Agave may be most associated with tequila, but this plant has a less familiar use — it’s teaching scientists about how to craft more drought-resistant plants.
The hardy succulent, along with species like prickly pear (an edible cactus), pineapple and vanilla orchids, has evolved over millions of years to perform a different kind of photosynthesis that allows the plants to survive in semiarid environments where water isn’t always readily available.
The process is called crassulacean acid metabolism, or CAM, and a small group of scientists have been studying it for several decades because the plants that have it use less water. However, it has only been in the last couple of years that a growing number of researchers have been attempting to fully identify and transfer this photosynthetic pathway to other plant species.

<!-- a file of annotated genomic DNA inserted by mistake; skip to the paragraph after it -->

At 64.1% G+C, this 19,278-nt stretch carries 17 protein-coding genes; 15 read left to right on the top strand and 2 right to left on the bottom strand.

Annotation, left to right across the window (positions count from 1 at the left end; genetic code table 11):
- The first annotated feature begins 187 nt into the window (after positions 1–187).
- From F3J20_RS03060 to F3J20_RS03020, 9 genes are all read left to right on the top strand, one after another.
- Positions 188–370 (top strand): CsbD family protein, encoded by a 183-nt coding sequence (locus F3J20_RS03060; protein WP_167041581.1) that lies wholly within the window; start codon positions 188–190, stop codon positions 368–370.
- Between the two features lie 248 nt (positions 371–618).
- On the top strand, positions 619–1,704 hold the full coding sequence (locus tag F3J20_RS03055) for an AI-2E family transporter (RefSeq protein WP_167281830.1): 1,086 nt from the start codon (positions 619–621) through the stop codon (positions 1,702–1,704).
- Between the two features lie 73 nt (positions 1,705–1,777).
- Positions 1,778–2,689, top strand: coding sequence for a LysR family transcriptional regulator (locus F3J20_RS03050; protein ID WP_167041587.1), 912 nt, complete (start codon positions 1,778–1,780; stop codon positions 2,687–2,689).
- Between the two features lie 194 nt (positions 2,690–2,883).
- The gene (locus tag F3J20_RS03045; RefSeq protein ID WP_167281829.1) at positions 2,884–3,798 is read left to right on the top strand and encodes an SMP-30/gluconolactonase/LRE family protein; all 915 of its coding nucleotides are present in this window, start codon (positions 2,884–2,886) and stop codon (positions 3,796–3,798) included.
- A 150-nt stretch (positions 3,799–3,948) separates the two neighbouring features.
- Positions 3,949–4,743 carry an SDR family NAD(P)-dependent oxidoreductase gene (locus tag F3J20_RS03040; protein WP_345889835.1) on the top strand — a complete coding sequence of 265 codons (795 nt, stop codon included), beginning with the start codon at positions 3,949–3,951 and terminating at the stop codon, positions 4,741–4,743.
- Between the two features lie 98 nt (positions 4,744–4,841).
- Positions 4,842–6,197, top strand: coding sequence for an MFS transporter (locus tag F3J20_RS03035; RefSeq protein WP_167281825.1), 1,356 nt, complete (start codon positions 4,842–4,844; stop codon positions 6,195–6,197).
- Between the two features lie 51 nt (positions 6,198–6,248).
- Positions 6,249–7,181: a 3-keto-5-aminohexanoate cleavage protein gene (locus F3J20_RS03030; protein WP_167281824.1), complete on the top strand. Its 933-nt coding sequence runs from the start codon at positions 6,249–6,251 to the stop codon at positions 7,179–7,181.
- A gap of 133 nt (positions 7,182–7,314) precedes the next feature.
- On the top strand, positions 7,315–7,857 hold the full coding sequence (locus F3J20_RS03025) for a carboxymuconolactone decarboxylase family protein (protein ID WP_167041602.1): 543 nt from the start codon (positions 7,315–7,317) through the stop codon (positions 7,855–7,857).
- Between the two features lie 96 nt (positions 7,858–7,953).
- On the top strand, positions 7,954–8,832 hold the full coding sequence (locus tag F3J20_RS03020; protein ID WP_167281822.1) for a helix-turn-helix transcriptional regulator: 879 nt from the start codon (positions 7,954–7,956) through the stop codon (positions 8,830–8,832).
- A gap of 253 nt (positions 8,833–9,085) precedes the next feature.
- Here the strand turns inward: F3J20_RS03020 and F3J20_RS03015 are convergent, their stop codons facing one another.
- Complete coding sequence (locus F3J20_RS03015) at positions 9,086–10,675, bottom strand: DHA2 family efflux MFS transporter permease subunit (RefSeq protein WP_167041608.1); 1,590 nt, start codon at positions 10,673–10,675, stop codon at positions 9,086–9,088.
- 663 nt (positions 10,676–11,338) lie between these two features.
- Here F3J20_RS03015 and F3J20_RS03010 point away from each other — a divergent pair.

What makes photosynthesis in agave and cactus so different? Unlike most plants that take up carbon dioxide through stomata in their leaves during the day (known as C3 and C4 plants), CAM plants absorb most of their CO2 at night. This timing shift means less water evaporates off of the leaves through transpiration. When the sun rises, the plants break down the organic acids, releasing the CO2.
Xiaohan Yang, a staff scientist in the Biosciences Division at Oak Ridge National Laboratory, and his colleagues are planning to create a C3 hybrid that will be able to switch to a more water-saving metabolism if exposed to drought or high-salinity conditions.
One reason for optimism is that these dually capable plants already exist in nature. Clusia pratensis is what is known as a facultative CAM. With normal rainfall, the Panamanian plant will take in CO2 during the day as it acts like a C3 plant, but during dry periods, it begins to take in CO2 at night.